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HEALTHCARE BUILD & DESIGN PROJECT REPORT


TRANSITIONAL LIVING


In order to help service users reintegrate into the community the Transitional Living Unit includes seven self-contained flats with washing and cooking facilities


ground floor to maximise daylighting. Smith says: “It’s an interesting mixture without overdoing it – we have created some characterful elevations, and impor- tantly the service users have control over opening their own windows.” Next to the gym is a “therapeutic and service-user led space” consisting of a hairdressers and beauty parlour. As Smith says, “You need some joy in the building too, avoiding an institutional feel without adding risk.”


Ward design & security


The ward layout reflects best practice design accumulated over many years in mental health care and which Tangram hones and optimises for clients, from linear, and T-shaped to space-efficient L-shaped wards – as have been adopted here. Whitehead says although the client Cygnet “likes the L-shaped ward, as it gives them a central nurse station with good observation across the day space and bedroom areas,” during the design process they “still come back with comments and we enhance the layout from there.” He adds: “the L-shape allows you to enter the ward from the corridor and this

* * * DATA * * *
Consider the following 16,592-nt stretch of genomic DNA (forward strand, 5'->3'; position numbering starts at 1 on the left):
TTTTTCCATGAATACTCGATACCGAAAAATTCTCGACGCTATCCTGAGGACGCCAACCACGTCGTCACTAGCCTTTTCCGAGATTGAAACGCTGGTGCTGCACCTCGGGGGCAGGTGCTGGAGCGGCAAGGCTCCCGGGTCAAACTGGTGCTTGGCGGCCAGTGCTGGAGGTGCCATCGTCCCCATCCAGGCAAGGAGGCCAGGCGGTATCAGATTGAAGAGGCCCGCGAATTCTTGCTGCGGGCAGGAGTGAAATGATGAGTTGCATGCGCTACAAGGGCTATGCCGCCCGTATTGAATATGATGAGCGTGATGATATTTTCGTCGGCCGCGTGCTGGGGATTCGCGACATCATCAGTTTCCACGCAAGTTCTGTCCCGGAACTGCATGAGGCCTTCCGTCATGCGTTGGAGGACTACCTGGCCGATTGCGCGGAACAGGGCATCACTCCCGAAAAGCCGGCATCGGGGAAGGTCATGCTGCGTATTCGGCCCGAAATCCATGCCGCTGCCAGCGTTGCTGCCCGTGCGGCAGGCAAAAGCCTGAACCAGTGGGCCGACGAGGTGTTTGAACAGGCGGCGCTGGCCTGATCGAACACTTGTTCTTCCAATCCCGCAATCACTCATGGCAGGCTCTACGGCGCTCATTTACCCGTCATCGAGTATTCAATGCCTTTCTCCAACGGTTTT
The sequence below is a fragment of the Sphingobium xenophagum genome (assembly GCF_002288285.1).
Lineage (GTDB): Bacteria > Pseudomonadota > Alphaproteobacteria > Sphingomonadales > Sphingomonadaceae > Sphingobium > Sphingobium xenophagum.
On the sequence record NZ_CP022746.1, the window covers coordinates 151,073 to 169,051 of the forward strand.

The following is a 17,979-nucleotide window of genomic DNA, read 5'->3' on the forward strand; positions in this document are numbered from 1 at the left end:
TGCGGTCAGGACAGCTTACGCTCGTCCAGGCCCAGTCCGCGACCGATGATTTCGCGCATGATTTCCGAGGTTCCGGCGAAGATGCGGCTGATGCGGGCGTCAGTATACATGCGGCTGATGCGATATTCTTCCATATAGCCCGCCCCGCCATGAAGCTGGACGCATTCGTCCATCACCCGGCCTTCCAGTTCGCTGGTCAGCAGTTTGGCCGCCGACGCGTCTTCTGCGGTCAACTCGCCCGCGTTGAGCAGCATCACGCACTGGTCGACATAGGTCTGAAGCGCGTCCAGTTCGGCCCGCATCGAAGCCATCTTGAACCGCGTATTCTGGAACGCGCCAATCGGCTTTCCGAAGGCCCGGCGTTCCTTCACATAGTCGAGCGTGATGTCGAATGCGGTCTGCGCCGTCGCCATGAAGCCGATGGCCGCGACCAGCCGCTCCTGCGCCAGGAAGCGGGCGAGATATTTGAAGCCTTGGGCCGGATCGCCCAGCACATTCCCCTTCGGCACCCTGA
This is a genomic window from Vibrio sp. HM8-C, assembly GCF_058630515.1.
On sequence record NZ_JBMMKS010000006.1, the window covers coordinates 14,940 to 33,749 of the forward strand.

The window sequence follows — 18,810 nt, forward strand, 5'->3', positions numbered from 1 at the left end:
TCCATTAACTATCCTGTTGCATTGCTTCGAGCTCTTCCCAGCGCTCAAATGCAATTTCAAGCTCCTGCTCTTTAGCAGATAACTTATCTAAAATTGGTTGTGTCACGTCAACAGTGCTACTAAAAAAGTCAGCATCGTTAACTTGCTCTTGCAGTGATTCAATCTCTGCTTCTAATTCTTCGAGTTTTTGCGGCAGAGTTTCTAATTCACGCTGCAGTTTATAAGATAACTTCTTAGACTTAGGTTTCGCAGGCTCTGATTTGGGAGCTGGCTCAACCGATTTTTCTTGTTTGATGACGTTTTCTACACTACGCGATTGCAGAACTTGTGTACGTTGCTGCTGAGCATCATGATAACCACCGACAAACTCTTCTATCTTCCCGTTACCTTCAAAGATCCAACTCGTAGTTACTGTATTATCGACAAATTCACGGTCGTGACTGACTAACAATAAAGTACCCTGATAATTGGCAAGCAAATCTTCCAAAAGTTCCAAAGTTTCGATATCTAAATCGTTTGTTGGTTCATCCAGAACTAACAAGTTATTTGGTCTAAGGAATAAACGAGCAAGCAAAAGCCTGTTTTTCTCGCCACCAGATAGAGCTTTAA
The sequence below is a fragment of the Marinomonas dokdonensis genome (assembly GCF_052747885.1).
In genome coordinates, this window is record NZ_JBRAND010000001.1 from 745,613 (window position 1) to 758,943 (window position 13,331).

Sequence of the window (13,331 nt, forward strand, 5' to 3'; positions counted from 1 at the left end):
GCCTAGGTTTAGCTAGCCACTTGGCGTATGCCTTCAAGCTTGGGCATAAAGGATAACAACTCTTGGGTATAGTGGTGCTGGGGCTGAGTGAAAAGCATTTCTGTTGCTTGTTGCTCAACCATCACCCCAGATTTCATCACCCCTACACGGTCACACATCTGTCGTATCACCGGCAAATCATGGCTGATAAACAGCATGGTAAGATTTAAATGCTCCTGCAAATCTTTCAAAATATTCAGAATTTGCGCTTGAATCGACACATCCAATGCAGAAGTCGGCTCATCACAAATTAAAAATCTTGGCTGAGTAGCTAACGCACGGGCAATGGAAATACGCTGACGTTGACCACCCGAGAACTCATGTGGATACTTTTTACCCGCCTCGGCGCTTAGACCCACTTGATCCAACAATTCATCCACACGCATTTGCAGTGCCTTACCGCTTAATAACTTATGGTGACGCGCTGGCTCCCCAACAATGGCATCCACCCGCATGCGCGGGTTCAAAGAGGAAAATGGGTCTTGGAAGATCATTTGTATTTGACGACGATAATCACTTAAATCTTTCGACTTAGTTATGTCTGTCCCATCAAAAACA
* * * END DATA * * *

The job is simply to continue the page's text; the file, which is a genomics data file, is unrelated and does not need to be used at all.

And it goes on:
spine of circulation also accesses the ancil- lary and support accommodation. It suited the site and allowed us to join the dots.” Each ward has a seclusion suite – includ- ing the seclusion room itself plus an en suite, a sitting room and an adjoining external space – on the ground floor walled courtyards but on the first floor a terrace. Within a unit of this type, despite its generally low-secure nature, security and means of escape in a fire remain key design drivers alongside creating therapeutic spaces. Therefore as well as getting the clinical adjacencies correct within wards, means of escape need to always be carefully thought through. An established concept of creating a ‘secure line’ was used, meaning areas within this secured perimeter allowed free movement of staff and service users avoiding the need of having to go through the secure line ‘airlock.’ Whitehead explains further: “The client wanted one of the locked rehabilitation wards adjacent to the PICU within the ‘secure line’, which also includes the tribu- nal services therapy and interview rooms and the gym.” By contrast, the locked rehabilitation area over two stories (ground and first) is slightly lower risk, so


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ADF JULY 2017


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